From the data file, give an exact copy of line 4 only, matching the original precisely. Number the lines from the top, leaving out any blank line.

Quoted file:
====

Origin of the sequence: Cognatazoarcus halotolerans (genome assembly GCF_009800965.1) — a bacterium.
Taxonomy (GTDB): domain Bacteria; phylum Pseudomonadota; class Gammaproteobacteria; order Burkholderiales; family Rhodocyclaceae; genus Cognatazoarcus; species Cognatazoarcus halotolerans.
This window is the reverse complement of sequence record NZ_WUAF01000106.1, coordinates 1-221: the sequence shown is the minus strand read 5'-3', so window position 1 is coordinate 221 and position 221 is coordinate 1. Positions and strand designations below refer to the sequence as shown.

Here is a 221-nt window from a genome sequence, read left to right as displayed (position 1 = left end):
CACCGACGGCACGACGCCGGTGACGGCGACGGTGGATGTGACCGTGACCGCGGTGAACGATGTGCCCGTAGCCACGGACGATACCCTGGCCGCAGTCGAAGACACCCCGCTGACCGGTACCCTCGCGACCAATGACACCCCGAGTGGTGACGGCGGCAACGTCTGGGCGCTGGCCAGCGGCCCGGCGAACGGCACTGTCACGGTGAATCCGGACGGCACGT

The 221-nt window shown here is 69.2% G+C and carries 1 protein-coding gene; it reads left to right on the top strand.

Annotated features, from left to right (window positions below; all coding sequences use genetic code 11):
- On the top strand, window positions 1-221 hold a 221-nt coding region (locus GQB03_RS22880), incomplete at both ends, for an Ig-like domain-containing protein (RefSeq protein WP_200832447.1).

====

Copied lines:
Here is a 221-nt window from a genome sequence, read left to right as displayed (position 1 = left end):